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> On Nov 25, 2018, at 09:40, Dibyendu Majumdar <> wrote:
> So I am thinking of experimenting with a minified Lua - regress back
> to 5.1 but on top of that:
> * Eliminate metamethods except for __gc.
> * No more coroutines
> So back to only one number type. As you can imagine this would mean
> add can simply be:
> a + b

You would still have to do a type check before adding the values,
because you may be adding a table to nil in stead of two numbers. Why
not call a runtime system routine that implements the full add
functionality if the type check fails?

> Now, I do not know how often people implement operator overloading -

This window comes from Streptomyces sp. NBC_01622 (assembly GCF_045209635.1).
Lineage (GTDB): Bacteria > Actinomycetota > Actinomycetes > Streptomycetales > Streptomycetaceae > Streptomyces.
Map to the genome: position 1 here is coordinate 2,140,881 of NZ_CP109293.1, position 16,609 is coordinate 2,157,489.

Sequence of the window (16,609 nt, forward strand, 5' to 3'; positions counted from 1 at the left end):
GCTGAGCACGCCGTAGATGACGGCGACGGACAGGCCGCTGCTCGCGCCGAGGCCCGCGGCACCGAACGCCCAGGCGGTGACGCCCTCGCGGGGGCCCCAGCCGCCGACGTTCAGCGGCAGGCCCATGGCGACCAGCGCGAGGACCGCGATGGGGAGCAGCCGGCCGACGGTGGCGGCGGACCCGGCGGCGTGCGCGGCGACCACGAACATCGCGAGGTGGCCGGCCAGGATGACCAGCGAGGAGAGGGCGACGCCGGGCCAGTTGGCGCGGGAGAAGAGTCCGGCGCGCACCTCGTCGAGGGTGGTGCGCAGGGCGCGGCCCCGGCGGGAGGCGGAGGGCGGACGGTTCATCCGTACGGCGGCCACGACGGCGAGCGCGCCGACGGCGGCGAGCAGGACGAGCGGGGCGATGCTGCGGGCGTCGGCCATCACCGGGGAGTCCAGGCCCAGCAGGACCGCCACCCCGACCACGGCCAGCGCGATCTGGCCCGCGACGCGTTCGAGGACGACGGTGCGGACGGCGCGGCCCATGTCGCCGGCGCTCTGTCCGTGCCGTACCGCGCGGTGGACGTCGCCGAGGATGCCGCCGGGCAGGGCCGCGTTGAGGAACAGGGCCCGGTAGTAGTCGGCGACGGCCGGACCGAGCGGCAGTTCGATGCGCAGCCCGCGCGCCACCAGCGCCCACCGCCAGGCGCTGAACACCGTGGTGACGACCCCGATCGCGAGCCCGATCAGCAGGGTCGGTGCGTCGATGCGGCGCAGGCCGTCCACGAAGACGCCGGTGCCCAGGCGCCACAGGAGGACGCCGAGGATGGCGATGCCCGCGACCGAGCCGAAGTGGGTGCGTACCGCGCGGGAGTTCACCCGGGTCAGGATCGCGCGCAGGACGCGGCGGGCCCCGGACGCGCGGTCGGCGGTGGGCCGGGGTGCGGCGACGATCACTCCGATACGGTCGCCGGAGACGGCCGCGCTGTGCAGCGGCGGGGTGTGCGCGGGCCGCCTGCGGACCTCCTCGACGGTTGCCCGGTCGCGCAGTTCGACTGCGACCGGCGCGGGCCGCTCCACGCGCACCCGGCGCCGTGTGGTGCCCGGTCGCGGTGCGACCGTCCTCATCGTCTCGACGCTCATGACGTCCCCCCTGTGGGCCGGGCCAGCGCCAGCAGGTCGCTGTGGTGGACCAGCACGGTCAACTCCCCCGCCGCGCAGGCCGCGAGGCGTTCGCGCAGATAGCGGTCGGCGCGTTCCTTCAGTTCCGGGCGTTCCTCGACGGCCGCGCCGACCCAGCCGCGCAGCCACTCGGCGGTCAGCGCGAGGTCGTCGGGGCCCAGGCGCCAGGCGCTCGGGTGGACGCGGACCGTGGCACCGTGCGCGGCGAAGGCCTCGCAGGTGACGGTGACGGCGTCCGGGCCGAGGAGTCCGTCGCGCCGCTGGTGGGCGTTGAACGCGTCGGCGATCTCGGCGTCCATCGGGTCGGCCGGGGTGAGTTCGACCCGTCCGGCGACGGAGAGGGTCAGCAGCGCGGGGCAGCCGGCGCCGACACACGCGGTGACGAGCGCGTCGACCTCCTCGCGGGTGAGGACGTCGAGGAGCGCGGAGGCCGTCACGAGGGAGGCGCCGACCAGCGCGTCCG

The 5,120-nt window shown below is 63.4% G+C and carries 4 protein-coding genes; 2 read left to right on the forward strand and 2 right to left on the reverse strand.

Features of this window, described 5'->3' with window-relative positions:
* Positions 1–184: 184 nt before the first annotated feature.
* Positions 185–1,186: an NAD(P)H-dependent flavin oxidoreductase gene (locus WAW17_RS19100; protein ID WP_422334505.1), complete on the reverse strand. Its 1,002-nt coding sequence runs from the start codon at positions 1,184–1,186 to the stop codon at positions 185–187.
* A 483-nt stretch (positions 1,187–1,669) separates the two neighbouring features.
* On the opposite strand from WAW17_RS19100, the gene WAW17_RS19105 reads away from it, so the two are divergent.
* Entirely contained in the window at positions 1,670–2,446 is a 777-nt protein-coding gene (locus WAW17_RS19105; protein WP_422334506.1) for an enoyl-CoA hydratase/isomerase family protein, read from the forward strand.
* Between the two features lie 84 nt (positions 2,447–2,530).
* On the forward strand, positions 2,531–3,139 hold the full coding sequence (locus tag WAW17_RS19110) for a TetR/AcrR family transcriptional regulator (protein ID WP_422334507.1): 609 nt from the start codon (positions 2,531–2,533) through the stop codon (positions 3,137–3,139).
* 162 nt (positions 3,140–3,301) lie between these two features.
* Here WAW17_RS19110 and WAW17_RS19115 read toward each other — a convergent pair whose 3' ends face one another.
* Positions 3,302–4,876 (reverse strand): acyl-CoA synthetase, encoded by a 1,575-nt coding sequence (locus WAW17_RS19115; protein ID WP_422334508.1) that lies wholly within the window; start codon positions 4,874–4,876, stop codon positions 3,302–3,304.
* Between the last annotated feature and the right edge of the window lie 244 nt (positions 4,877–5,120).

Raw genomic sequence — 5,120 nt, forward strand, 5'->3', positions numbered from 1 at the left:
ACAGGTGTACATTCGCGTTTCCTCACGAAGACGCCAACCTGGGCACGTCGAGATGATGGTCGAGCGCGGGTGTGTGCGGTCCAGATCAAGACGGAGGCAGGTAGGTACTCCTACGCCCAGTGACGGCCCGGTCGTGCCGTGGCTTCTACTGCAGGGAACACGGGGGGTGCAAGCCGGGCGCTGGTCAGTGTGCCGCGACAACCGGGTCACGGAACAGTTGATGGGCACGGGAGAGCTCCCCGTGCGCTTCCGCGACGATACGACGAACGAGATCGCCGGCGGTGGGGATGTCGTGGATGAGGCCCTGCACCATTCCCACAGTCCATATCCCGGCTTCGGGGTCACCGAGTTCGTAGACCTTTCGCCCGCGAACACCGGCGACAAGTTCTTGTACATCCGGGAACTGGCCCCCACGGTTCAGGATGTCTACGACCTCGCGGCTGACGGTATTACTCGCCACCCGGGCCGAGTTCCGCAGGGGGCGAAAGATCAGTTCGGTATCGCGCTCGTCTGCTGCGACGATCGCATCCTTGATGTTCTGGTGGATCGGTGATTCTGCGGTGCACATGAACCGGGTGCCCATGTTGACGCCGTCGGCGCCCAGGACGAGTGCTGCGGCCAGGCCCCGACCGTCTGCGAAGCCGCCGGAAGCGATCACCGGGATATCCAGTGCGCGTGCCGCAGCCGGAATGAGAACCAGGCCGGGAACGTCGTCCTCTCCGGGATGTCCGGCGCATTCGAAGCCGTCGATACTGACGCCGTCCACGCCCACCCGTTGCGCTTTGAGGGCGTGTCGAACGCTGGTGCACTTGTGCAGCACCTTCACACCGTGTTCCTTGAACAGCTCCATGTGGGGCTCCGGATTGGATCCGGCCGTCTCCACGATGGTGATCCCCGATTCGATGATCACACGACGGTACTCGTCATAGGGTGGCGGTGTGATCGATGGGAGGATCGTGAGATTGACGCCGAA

> but given some languages do not have this feature it may not be a big
> loss.

I have used it in a module implementing date and calendar arithmetic,
and in some other cases.

> I personally can do without coroutines too, I am not sure how widely
> they are used; but the trade off is that we eliminate a bunch of
> complexity from mini Lua.

Coroutines are very useful in event driven programs, I use them all
the time to implement protocols/state machines. You can use callbacks
like you see in Javascript programs, but coroutines make the code much
more readable, the code is not littered with lambdas.

If removing complexity from the language adds complexity to the
programs written in the language you may be going down the wrong path.

An implementation of “mini Lua” would not be all that useful to me,
Lua 5.x has just about the right compromise of simplicity and
expressive power for me, and I can add any missing pieces through the
C interface. I’m currently using Lua and some custom C code for
in-house test scripts that interface to prototype hardware, and it’s
using about 1% of 1 CPU, so a JIT compiler would not be particularly
useful to have in this case.